Saturday, June 17, 2006

West Sioux Falls

Here's a marker found near the Elmwood Park ball diamonds in northwest Sioux Falls (Google Maps link.)

West Sioux Falls
In March 1889, several months before South Dakota achieved statehood, Evan B. Meredith, first president of the University of Sioux Falls, platted a future residential community within the northwest boundary of early Sioux Falls. His purpose was to raise funds through land sales for the struggling school. The area quickly became known as West Sioux Falls.
The intersection of present day Burnside and Madison Streets and Lincoln Avenue was its focal point. Prior to 1900, the growing community included several modest homes and farm buildings, Beuhlah Baptist Church, Meredith School, Edson Grocery and wooded Meredith Park. The earliest residents hauled water from a small shallow well next to the grocery store which was soon replaced by a larger community well located at the northwest corner of Bailey Street and Garfield Avenue. Industrial and agricultural businesses were established west of the Big Sioux River. Despite the economic hard times which followed the Panic of 1893 and which existed into the new century, the community continued to grow.
Following World War I, the surrounding flat grassy fields served as makeshift landing sites for barnstorming aviators. Thrilling air shows included stunt flying, wing-walking, parachute jumps, and aerial acrobatics. In 1920 a 40 acre West Soo Amusement Park was opened in the former Meredith Park. The up-and-coming Lawrence Welk Orchestra and other musical groups regularly played for public dances held in the dance pavilion.

A spectacular display of fireworks each Fourth of July, ball diamonds and regularly scheduled semi-pro baseball games, a shaded picnic area and fishing and swimming in the Big Sioux River drew large crowds to the park. Scenic Elmwood Park was established in 1924. It extended north of the residential community and is now an integral part of the 18-hole Elmwood Municipal Golf Course.
For many years, an impressive collection of mounted wild animals was displayed at West Sioux Hardware. The trophies were collected by Henry Brockhouse, a long-time community businessman and resident and an avid sportsman. His safari hunting expeditions covered a period of 35 years and spanned four continents. Generally regarded as the largest private collection in the world, it was sold in 1985 and became a major attraction at the Delbridge Museum of Natural History at the Sioux Falls Great Plains Zoo.
Beuhlah Baptist Church, more than a century old, together with several early homes, and the florist greenhouse remain at their original locations. The quartzite stone quarrying business has vastly expanded. This varied arrangement of business, cultural, and recreational undertakings circling residential West Sioux Falls confirms the unique importance of this area which has flourished for over 100 years.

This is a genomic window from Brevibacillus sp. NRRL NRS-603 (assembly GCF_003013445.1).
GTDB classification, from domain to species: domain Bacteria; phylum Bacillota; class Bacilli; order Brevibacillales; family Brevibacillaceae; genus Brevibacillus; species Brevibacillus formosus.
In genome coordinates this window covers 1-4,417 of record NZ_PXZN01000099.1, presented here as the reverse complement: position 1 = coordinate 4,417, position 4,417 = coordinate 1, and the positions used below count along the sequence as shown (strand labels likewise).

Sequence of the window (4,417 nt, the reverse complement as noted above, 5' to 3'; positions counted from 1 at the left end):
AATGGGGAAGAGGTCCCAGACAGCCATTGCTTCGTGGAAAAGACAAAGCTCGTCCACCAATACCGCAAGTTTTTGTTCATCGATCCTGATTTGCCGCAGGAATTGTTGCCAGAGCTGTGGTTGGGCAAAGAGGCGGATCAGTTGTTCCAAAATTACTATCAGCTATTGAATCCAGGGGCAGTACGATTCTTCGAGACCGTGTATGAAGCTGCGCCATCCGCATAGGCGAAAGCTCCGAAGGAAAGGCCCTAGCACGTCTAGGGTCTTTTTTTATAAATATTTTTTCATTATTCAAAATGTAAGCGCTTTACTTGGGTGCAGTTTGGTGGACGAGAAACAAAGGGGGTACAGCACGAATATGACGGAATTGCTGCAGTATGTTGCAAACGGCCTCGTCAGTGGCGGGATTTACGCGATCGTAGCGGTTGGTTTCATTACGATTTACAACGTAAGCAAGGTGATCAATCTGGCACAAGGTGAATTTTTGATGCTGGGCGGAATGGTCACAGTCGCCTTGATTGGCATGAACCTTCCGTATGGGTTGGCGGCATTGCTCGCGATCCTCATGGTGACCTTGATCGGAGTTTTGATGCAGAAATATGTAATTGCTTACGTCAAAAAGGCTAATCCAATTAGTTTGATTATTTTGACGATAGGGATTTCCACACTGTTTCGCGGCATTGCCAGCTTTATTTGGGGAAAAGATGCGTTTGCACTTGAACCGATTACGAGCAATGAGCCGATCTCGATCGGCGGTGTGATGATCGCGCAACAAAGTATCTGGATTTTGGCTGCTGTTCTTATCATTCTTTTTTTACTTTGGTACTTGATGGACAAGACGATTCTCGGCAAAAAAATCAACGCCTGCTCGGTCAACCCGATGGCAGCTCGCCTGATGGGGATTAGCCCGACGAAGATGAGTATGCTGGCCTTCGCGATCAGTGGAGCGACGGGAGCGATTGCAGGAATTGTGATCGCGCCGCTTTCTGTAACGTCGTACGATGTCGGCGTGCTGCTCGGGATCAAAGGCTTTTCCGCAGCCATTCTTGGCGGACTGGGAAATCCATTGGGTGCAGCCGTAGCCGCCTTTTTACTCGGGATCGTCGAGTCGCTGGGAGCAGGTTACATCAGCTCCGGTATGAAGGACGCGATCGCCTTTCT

Dedicated in 1996 by the
Minnehaha County and South Dakota State Historical Societies,
University of Sioux Falls, the Amby & Viola Westendorf Family, Dust-Tex Services, Inc., Descendants of Henry W. Smith Family, and the Feay Family.

I remember going to West Sioux Hardware as a kid, and marvelling at the animals on display there. There seemed to be an endless string of rooms filled with the trophies; enough to keep a kid more than busy for however long it'd take for Dad to take care of business up front.
Other than the old hardware store, and the fact that I was once employed near the West Sioux area, I don't feel much of a connection with the area. Mom & Dad would talk about the days of going to the West Sioux Pavilion (I think that's what it was called) for dances and whatnot, but these days it's just another neighborhood. But I guess every neighborhood has some history behind it.


Blogger OzTech said...

Any idea what this bridge was used for? It's located in Elmwood Park and is parallel to Harlem.

4:09 PM  
Blogger davintosh said...

I'm not really sure exactly what it was used for, but I'm guessing that it was originally a bridge over the Big Sioux, or one of its tributaries. The path the river follows now isn't its original or natural path. The Army Corps of Engineers built the diversion channel back in the early '60's to help control flooding in the city, and in the process pretty much erased the original riverbed. From what I understand it used to wind all over the place through the western part of the city; the oxbows that still exist between 41st & 49th & 57th near Sertoma Park are all remnants of the original riverbed. And the Riverview Heights area, between 18th & 22nd Streets just east of Kiwanis Ave. was named so because at the time it was developed, you really could view the river from the hill.

I thought it a little ironic that you mentioned that bridge, because although I've lived in Sioux Falls nearly all of my life, I don't remember seeing until this spring.

Thanks for commenting; this blog has been up for several years, and I think yours is the first. Congratulations! And welcome to Sioux Falls!

5:18 PM  

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